not been appointed trustee by the court. Most of the nephews and
nieces mentioned in the will resided out of the state and several of them
in the state of Pennsylvania. A, who had been appointed by a court
in that state a trustee of the property of those residing there, applied
to the probate court of the Norwich district, under Glen. Statutes, $ 497,
for an order giving him the custody of the portions of the property of
which his wards had the life use, making the executor a respondent.
Such an order was made and the executor appealed from it to the Su-
perior Court, which court aflftrmed the order of the probate court On
an appeal from this judgment by the executor, it was heM—l. That
the executor's liability on his administration bond if he complied with
the order, and his liability to a suit by A if he refused to comply with
it, gave him a sufficient interest in the matter to enaMe him to appeal
from the probate order. 2. That the will intended a single trust, to be
managed as such, and the income from it divided among the beneficiaries,
and not as many different trusts as there were separate beneficiaries.
8. That the estate being legally in settlement in the probate court of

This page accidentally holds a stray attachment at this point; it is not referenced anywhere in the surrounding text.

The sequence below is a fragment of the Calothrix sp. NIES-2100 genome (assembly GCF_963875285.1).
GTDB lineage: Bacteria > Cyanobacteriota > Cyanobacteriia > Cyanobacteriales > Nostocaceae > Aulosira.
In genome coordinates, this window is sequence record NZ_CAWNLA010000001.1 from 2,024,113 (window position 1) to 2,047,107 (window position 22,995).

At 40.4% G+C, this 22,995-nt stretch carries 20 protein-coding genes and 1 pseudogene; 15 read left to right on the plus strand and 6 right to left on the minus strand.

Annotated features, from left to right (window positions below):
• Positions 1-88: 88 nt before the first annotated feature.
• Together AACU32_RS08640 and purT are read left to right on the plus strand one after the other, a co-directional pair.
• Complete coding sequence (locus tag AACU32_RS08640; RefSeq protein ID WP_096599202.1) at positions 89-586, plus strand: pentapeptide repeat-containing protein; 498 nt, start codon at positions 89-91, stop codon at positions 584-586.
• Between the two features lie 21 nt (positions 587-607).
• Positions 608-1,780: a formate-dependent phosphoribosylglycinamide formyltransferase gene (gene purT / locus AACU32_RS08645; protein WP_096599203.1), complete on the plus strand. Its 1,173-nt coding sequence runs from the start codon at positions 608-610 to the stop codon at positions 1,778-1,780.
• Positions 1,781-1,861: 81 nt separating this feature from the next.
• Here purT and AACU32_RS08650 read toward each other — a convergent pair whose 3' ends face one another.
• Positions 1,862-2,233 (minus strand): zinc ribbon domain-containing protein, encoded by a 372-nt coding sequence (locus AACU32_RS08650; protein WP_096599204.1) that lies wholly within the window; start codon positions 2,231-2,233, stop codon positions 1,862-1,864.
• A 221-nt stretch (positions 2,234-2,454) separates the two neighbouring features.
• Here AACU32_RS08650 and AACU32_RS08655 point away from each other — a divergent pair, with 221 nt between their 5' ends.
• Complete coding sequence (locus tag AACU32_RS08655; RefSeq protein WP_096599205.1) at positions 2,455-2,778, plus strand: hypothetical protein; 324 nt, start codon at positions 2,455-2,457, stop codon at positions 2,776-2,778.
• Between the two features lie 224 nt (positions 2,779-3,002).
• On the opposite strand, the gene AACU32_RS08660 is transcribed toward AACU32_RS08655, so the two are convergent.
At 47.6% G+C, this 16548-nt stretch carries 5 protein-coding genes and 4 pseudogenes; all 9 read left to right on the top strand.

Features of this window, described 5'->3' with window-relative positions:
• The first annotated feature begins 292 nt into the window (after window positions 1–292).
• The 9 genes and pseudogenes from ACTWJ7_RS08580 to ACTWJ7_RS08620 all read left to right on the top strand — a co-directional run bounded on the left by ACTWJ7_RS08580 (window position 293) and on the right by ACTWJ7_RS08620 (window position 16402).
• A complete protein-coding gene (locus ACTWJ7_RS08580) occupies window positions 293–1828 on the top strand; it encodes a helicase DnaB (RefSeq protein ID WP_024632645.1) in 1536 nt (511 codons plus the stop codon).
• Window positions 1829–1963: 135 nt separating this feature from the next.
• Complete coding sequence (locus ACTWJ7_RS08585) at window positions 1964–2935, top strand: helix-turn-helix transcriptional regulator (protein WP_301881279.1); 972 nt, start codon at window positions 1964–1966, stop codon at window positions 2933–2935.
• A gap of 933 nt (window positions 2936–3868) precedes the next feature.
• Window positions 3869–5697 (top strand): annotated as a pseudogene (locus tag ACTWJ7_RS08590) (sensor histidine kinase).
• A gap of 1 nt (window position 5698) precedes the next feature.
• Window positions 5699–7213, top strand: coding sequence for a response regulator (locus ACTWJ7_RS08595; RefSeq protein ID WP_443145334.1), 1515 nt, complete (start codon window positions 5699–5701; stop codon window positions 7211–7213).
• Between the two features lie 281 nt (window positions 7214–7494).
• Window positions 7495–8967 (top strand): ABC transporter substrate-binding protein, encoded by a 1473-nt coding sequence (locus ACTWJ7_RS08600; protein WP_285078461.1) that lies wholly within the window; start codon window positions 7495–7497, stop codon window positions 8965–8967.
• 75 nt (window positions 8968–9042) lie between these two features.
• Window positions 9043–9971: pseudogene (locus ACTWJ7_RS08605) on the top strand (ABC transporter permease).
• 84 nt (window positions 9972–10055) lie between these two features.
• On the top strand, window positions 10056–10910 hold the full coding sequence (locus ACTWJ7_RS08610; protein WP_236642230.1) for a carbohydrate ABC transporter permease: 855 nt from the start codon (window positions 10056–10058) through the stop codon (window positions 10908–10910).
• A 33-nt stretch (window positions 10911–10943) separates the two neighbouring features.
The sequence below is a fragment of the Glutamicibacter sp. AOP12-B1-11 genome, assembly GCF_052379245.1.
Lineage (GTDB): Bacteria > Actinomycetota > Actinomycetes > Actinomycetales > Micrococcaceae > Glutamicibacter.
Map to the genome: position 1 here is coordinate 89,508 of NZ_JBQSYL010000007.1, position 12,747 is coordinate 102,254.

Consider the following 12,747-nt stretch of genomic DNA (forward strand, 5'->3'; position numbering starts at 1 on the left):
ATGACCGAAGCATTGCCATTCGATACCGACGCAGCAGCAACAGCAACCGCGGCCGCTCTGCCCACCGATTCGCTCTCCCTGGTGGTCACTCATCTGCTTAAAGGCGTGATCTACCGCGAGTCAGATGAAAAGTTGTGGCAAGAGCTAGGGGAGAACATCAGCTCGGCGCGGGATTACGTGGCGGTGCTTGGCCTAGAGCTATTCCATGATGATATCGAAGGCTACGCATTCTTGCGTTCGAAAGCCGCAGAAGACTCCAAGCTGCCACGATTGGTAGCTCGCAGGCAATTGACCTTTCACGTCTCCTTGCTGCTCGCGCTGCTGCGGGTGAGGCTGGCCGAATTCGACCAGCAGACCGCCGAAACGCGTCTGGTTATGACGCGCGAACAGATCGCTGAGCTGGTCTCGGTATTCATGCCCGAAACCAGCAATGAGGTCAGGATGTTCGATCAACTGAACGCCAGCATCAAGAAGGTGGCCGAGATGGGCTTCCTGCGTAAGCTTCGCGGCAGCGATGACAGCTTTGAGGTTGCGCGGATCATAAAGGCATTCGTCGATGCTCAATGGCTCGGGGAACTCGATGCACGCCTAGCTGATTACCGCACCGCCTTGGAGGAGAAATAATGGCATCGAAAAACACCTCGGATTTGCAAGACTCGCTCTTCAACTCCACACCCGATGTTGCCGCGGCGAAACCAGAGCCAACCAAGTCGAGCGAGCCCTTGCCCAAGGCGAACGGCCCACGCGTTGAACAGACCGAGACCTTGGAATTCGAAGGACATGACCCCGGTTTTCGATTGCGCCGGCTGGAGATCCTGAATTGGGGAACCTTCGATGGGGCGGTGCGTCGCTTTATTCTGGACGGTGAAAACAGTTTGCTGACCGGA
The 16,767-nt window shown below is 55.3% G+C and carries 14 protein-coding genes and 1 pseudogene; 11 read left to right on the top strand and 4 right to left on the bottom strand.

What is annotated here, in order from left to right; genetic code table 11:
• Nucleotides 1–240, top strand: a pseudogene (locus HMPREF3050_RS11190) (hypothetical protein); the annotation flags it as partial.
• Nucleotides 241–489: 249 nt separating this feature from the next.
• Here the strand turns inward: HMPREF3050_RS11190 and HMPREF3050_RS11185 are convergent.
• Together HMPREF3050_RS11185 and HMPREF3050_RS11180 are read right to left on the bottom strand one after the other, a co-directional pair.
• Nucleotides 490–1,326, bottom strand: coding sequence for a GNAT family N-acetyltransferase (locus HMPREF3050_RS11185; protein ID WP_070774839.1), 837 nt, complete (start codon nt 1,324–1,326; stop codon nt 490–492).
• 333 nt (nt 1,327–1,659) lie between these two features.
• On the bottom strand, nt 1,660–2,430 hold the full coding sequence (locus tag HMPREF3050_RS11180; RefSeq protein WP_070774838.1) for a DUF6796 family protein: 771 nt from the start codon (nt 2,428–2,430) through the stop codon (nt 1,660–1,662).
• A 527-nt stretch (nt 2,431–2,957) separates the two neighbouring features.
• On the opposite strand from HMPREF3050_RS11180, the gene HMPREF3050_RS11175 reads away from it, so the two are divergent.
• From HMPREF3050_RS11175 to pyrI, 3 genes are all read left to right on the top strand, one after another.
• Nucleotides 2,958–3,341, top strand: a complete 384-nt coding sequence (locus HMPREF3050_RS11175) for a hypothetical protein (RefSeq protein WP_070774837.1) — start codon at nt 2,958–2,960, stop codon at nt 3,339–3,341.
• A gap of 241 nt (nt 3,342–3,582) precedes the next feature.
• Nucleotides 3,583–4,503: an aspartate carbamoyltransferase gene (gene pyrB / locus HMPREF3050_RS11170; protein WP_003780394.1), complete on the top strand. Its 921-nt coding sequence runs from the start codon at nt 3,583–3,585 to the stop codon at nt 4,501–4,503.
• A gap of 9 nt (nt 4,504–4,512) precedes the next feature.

the Ledyard district, and not having been divided by distribution or
otherwise, that court alone had jurisdiction over an application by a
foreign trustee for an order for possession of portions of the property.
4. That the fact that the executor resided within the probate district
of Norwich, and bad the personal property in his possession there, did
not give the probate court of that district jurisdiction. 5. That it was
the duty of the Ledyard probate court to keep the property within ito
control until the time came for final distribution. HewiW^ Appeal
from Probate, 223.
See Equitable Lien, 1.

See Notes and Bills.



The act of 1880 (Session Laws, ch. 220,) which provides for an order by
the railroad commissioners for the change of a highway where crossed
at grade by a railroad laid out since the highway was made, and author-